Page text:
You have learned in Study Session 2 that human faeces are the main source of diarrhoeal pathogens. They are the cause of many infections such as dysentery, ascariasis, schistosomiasis, cholera, typhoid and acute watery diarrhoea (AWD) (see Table 2.1 in Study Session 2). There is also growing evidence that diarrhoea is a significant contributory cause of stunted growth in children (Checkley et al, 2008).
The disease-causing pathogens that originate from faeces can be passed from an infected host to a new one via various routes. Promotion of practices that can prevent transmission of the pathogens that cause diarrheal diseases is therefore hugely important. These practices include handwashing with soap, proper handling of food and water purification. Where adequate sanitation is available coupled with improved hygiene behaviours, there can be dramatic reductions in the incidence of diarrhoea. Improvements can also be expected in other areas such as a cleaner environment, safer water and food, better nutrition and hence improved learning among school children and improved dignity and privacy for everybody, especially women.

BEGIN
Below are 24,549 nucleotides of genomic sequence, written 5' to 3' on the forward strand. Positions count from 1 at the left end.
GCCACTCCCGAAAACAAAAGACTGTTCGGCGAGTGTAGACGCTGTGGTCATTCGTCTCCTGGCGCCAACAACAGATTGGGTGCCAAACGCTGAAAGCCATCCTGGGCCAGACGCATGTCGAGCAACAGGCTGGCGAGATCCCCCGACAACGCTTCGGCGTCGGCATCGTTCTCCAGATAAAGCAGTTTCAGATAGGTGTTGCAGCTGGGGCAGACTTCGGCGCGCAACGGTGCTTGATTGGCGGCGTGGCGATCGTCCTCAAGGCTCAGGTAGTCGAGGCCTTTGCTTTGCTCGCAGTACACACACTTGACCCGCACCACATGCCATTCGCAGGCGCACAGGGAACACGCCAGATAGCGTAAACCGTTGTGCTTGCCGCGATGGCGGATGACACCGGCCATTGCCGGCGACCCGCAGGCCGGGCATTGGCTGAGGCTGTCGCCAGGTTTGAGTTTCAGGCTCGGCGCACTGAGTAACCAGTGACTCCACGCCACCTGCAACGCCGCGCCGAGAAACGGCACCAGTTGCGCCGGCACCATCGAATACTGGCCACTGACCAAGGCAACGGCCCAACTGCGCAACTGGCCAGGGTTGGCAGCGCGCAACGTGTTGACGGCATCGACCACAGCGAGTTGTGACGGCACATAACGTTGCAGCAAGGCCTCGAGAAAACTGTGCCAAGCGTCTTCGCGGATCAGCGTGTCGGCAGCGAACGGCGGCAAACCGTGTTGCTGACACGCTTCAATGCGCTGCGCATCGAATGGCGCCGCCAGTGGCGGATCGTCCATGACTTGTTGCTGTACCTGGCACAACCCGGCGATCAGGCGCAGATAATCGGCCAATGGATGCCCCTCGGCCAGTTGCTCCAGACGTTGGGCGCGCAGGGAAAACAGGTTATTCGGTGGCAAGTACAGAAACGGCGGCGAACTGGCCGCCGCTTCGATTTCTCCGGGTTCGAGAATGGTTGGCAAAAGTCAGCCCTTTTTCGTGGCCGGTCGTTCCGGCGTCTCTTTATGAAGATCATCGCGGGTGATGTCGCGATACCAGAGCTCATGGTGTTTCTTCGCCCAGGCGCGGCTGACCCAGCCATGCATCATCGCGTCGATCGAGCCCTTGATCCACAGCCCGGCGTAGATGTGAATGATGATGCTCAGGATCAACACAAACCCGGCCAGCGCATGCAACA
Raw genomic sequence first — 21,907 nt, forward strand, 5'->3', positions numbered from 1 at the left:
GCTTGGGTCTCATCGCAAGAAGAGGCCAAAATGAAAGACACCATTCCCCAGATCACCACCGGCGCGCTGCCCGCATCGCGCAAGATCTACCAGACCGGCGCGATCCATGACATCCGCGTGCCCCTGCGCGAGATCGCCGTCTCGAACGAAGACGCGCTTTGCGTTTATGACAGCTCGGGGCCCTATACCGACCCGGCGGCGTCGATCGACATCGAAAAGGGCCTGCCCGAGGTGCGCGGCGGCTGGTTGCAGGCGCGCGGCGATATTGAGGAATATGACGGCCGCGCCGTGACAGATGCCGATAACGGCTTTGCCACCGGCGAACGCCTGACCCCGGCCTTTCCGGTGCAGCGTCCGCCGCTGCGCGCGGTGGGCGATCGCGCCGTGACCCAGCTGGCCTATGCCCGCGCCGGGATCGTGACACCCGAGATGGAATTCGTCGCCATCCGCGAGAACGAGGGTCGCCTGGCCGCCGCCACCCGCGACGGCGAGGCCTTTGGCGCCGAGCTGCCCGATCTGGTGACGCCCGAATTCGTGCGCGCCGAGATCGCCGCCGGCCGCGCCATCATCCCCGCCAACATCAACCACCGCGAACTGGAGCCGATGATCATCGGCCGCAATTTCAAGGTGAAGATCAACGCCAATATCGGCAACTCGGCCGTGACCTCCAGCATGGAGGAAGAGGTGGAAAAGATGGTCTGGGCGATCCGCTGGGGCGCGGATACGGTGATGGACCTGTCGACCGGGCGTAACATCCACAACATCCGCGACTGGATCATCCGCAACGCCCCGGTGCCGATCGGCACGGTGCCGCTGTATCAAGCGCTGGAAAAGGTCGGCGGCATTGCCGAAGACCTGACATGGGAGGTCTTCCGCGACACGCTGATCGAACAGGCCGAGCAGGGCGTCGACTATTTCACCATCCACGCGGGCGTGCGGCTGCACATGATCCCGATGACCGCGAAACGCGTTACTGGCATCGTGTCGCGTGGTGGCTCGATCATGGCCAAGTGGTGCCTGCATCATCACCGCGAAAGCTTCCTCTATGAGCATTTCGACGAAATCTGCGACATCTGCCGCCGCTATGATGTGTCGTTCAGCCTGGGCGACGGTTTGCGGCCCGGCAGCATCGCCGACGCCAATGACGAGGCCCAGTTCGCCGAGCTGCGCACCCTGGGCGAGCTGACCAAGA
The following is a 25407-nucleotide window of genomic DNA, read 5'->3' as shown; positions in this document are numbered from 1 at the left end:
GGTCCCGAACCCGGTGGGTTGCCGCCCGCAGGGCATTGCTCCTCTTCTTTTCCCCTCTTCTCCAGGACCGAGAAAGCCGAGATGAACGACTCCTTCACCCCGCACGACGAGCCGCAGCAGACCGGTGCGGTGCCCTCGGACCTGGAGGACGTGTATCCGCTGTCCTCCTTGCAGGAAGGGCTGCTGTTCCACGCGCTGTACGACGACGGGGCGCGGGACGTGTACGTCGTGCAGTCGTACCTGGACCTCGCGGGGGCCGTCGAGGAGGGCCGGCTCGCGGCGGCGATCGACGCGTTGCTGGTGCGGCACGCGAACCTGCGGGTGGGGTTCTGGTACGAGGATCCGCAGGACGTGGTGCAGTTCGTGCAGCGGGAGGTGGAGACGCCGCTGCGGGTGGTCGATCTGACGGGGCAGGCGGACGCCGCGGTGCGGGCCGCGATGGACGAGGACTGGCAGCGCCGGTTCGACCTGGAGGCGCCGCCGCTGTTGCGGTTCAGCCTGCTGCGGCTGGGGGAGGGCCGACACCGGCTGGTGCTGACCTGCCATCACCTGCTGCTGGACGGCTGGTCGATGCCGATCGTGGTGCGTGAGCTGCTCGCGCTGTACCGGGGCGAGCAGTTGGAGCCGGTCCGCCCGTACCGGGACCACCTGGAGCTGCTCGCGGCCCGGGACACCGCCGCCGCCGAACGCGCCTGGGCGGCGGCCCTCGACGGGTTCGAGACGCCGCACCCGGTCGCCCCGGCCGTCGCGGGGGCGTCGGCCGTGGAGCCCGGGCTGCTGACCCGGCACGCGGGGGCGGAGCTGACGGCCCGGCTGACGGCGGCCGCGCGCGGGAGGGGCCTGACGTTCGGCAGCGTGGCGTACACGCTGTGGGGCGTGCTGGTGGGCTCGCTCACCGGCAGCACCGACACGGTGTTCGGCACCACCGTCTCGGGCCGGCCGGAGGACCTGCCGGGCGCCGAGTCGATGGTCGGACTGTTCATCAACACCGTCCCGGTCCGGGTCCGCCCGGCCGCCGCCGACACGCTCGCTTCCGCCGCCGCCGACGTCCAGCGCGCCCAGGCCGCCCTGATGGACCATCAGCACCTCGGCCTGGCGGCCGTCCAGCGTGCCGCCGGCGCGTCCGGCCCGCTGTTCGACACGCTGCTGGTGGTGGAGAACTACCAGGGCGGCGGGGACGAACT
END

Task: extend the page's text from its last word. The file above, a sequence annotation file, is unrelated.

This study session will focus on ways in which improved hygiene and sanitation can be promoted.